Petite Martinique & Mopian Island

The next day, we sailed around the corner to Grenada's smallest island, Petite Martinique, home to only 900 individuals. The island is so small, it's an easy morning walk all the way around the island and up to the highest point, where we were rewarded with stunning views of nearby Petite St Vincent (which, despite its short 1-mile away distance, is part of St. Vincent and not Grenada).

We also made a dinghy stop to nearby Mopian Island, a tiny spit of land with only a thatch umbrella, which some say is the smallest island in the Caribbean.

After 10 fun-filled days of exploring Grenada’s northern islands, we headed back south to mainland Grenada to await a delivery, but now that we had the taste of the sailing life again, it was hard to sit still, so a few days later we headed out for a daysail along the deep ridge south of Grenada and were awarded with a nice blackfin tuna.

A little less than a week later, we met up with cruiser friends to pickup a few items they graciously agreed to fly back for us, and then we raised our sails and said farewell to Grenada.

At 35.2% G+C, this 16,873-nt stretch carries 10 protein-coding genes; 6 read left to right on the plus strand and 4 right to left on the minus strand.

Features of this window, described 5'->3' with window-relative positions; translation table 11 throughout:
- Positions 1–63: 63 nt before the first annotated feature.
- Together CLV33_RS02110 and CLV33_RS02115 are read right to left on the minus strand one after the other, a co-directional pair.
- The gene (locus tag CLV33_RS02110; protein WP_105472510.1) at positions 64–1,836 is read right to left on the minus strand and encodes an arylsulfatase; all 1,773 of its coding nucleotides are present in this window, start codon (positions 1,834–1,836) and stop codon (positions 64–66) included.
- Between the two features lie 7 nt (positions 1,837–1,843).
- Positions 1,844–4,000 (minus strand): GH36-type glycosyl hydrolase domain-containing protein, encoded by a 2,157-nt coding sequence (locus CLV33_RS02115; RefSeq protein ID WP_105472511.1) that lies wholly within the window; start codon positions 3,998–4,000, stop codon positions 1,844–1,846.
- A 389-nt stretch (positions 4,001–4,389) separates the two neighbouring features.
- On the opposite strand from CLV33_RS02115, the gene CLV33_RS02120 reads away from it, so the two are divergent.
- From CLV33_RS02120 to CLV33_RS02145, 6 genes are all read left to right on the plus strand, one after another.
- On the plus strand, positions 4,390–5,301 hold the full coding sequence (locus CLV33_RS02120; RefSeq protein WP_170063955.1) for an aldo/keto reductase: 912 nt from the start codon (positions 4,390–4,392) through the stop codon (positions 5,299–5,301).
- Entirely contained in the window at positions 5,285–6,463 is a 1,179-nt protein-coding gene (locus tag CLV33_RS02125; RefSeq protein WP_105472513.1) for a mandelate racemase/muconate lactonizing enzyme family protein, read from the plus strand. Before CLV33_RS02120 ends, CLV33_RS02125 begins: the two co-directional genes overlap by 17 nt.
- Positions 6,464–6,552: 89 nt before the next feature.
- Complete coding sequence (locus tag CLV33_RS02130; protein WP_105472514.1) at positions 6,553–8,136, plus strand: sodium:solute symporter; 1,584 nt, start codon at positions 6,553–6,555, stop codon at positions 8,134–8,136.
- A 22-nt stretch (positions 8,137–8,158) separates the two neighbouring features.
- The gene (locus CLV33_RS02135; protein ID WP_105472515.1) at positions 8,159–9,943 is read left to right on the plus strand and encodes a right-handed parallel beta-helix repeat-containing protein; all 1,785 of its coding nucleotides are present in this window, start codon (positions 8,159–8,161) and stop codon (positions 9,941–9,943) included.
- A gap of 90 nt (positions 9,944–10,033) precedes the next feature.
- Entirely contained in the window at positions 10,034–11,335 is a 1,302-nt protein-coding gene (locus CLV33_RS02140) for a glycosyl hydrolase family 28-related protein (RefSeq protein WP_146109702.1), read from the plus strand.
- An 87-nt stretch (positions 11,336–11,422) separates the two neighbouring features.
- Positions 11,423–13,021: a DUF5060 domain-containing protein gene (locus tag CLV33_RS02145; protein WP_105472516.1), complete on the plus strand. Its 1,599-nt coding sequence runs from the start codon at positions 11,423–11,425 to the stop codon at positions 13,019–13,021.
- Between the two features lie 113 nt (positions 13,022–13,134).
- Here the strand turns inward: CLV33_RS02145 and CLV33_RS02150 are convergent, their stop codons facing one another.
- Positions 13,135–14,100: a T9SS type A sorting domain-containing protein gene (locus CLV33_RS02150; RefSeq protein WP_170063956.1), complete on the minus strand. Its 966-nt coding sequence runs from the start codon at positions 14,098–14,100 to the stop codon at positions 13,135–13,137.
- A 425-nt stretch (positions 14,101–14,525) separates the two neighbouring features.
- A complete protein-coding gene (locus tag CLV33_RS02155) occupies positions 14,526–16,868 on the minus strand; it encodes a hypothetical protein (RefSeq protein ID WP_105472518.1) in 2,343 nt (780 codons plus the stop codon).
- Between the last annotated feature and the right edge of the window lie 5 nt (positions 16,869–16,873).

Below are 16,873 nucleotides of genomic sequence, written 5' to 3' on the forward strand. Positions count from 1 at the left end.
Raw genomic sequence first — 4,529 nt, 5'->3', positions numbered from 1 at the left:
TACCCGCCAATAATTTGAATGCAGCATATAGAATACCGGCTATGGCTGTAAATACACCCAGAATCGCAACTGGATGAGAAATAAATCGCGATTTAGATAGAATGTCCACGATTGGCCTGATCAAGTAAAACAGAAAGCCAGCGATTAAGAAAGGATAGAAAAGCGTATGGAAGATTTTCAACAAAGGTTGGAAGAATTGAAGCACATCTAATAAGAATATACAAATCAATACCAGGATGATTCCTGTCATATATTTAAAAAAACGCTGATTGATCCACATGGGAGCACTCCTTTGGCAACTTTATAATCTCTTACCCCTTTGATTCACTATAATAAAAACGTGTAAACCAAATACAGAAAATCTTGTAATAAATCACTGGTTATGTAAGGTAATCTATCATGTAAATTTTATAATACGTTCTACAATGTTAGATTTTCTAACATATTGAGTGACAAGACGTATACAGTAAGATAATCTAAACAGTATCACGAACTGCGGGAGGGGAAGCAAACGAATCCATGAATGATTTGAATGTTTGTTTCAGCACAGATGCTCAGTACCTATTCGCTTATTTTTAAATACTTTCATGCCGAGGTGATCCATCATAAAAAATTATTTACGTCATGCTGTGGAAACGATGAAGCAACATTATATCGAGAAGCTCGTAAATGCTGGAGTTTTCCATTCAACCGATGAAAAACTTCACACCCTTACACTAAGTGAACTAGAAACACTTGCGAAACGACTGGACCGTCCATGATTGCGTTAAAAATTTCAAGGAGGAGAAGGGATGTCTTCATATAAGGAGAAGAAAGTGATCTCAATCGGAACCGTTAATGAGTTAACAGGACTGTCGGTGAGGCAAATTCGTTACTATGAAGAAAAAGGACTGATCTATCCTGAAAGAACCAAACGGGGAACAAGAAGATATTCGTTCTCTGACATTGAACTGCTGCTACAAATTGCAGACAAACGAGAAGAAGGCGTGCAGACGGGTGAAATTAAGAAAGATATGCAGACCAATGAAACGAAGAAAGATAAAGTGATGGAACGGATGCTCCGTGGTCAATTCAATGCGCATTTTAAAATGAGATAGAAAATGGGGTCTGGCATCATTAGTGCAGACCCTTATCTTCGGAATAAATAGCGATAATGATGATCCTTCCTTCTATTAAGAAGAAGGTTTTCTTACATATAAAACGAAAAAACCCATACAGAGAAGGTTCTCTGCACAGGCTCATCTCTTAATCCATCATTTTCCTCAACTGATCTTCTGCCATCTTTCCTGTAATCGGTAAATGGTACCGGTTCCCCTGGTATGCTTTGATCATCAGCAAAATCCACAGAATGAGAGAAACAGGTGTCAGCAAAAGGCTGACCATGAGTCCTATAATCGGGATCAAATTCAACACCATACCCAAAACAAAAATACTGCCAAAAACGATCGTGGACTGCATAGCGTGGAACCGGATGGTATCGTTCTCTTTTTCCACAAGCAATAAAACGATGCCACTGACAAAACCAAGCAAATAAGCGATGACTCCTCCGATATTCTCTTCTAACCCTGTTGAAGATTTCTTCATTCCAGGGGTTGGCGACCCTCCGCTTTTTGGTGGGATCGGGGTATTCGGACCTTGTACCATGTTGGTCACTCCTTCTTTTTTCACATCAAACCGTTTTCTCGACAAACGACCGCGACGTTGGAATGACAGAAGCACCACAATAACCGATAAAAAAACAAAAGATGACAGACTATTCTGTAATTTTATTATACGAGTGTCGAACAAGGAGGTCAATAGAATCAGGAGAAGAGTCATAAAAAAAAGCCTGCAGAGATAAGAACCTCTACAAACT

One year cruise-versary

Coincidentally, the day we checked out of Grenada was this same day last year that we set off from the Chesapeake Bay and began our cruising adventure.

Season 2 of Cruising

We are so excited to explore the Caribbean for a second season and can't wait to discover the adventures this year will bring us.

It's hard to believe it's been a year since we left our old land lives behind, and this fall feels remarkably different from last, as we've learned and experienced so much in the past 12 months. It hasn't always been easy, but it's most definitely been worth it.

So here's to many more adventures ahead, and many thanks to all of our family and friends who continue to support us and follow along.